Local unions say little impact from court ruling on fees

In the wake of a landmark U.S. Supreme Court decision some billed as a death knell to organized labor, unions in Oregon say the impact has been minimal. Some have even found a silver lining.

“It is a financial hit, but I think it is less significant than they people who are out to destroy us make it out to be,” said Joe Baessler, associate director of Oregon American Federation of State, County and Municipal Employees.

In June, the high court decided in Janus v. AFSCME that unions could not charge nonmembers who benefit from a union for costs associated with contract negotiations.

Prior to the ruling, Oregon was one of 22 “fair share” states, where employees with access to a union, such as teachers, could opt out as a member but still had to pay fees associated for such union activity as labor negotiations or lobbying for nonpartisan issues.

To cover those costs, unions asked nonmembers to pay their “fair share.” Unions pointed to the higher salaries among unionized workers compared to nonunion workers in the same job fields.

A previous Supreme Court ruling restricted unions from using member dues to fund political causes. While unions in Oregon do contribute to campaigns, they do so through a separate political action committee funded by volunteer contributions, according to John Larson, president of Oregon Education Association.

Following the more recent decision, national news reported suggested unions would lose significant funding. But in Oregon, a union stronghold compared to the nation, the amount of fair share payers was minimal, leaders say.

Only a small percentage of Salem teachers opted out of union dues prior to the ruling, said Mindy Merritt, president of the Salem Keizer Education Association. She estimated that was an estimated 25 employees out of the more than 2,000 staff eligible to be in the union.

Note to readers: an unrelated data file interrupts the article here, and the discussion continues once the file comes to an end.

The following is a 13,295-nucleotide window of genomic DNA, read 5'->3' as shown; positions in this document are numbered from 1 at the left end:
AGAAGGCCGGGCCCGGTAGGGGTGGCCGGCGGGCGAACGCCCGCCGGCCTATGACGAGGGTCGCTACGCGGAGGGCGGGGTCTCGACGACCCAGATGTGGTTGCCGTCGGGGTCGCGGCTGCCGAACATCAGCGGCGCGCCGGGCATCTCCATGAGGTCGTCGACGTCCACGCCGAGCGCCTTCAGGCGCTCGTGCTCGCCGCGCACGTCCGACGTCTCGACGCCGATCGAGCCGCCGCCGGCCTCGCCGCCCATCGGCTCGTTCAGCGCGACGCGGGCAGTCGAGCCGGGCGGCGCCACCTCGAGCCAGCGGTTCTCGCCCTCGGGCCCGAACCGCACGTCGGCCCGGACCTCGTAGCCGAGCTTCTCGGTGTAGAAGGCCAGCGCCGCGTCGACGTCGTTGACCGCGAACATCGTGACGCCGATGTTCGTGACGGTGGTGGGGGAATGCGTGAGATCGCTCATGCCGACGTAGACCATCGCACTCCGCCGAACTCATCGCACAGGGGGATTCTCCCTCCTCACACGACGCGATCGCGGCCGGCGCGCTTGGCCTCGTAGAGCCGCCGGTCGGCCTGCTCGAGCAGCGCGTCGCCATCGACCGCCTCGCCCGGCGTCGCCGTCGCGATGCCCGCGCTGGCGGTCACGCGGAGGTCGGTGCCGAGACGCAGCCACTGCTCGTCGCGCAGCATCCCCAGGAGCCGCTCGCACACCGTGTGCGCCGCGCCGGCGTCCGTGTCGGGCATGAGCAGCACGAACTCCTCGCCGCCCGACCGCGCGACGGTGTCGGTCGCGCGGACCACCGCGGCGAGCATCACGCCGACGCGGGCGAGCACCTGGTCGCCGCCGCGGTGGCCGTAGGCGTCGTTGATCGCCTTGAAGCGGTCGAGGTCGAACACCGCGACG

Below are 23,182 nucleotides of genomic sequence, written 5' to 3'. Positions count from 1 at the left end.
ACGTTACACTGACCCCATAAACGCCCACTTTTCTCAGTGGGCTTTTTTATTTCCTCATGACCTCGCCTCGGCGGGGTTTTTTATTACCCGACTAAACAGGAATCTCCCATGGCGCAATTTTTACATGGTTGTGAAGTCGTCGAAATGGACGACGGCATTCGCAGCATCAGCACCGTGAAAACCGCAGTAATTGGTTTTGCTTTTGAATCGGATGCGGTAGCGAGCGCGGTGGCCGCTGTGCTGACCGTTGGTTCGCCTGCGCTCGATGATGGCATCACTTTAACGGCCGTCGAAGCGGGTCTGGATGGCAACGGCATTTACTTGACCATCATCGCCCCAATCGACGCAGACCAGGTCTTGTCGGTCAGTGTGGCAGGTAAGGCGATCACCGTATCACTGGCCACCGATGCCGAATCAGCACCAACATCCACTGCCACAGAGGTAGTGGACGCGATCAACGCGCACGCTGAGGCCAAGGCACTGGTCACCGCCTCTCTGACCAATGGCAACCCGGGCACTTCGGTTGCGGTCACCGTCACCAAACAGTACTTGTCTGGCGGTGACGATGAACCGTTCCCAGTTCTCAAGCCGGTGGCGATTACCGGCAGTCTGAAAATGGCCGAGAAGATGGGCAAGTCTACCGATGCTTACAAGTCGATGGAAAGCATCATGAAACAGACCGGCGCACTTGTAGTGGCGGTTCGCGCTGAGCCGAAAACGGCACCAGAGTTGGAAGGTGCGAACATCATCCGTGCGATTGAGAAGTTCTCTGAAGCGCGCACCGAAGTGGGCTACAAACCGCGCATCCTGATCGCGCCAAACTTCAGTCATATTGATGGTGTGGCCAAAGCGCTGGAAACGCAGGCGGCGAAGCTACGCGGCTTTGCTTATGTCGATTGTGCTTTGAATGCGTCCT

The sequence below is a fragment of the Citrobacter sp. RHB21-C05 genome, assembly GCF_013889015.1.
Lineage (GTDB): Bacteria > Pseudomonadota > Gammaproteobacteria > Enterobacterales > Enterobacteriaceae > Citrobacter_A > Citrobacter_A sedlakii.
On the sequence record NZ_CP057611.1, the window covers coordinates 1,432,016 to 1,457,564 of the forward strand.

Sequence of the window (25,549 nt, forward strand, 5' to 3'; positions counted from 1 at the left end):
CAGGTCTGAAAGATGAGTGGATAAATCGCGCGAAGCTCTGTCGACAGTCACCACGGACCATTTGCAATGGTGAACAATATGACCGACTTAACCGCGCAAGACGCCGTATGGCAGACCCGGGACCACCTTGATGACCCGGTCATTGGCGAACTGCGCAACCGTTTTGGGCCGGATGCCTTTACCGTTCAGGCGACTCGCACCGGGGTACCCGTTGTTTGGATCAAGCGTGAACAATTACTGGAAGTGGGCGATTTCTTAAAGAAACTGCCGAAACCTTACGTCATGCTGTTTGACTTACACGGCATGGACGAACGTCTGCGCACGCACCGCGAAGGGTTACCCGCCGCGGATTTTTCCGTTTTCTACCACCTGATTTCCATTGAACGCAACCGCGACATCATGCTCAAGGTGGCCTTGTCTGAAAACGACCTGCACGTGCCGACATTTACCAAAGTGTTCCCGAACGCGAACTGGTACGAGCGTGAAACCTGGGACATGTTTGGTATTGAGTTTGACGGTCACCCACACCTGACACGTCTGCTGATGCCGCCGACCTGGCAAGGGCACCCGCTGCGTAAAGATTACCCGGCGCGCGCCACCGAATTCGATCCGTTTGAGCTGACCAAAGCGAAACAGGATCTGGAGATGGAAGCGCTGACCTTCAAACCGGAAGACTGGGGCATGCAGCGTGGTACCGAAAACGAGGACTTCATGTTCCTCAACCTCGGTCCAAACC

After the Janus ruling, Merritt said the association refunded fair share fees.

“It was a very minimal amount of money,” she said.

Since the ruling, a handful of teachers who had made fair share payments opted to join the union, Merritt said. Existing union members got more involved in union activities.

“It has actually strengthened our union,” she said.

Salem teachers are bargaining with the Salem-Keizer School District over how employee paycheck deductions would work following the ruling, but Merritt and Kathryn Move, the director of employee relations for the district, said there are no major points of contention.

Other unions were essentially too small and tight knit to be impacted.

The Professional Communications Employees’ Union represents 62 emergency dispatchers and call takers in Salem and, according to President Erin Kay, all eligible employees are union members.

“We are still a small union though. We don’t have many costs,” she said. “We aren’t looking to increase our union to any other departments other than just keeping it in communications.”

Baessler said groups like the Freedom Foundation, which backed the lawsuit, are disingenuous in saying their interest is giving the American worker more options.

“They don’t care about these workers’ freedom, right?” he said. “They care about destroying the unions. They care about rolling back public services and decreasing pensions and wages – the things the public needs – so they can shrink government, so they can pay less taxes.”

Oregon AFSCME represents about 24,000 government employees, Baessler said. About 12 percent of those were fair share payers. Baessler declined to say how much money the union will lose due to the ruling, but said it’s nothing close to crippling.

The Oregon Education Association, a union that represents teachers, had 41,000 members and 3,000 fair share payers. Larson said since the decision, a significant but uncounted number joined the union.

“They said, ‘I’m not willing to be a free-rider, I am not willing to get something I am not paying for,’” Larson said.

Larson said after the decision, the union sent checks to fair share members to reimburse them from the date of the ruling. Some canceled the checks, others sent them back, he said.

Larson said the Supreme Court decision was for unions a “tremendous opportunity” to be less complacent.

“This is an opportunity for us to get out into our schools, talk to people and really dig into the issues they care about, said.

Reporters Rachel Alexander and Troy Brynelson contributed to this report.

Have a story tip? Contact Reporter Aubrey Wieber: [email protected] or 503-575-1251.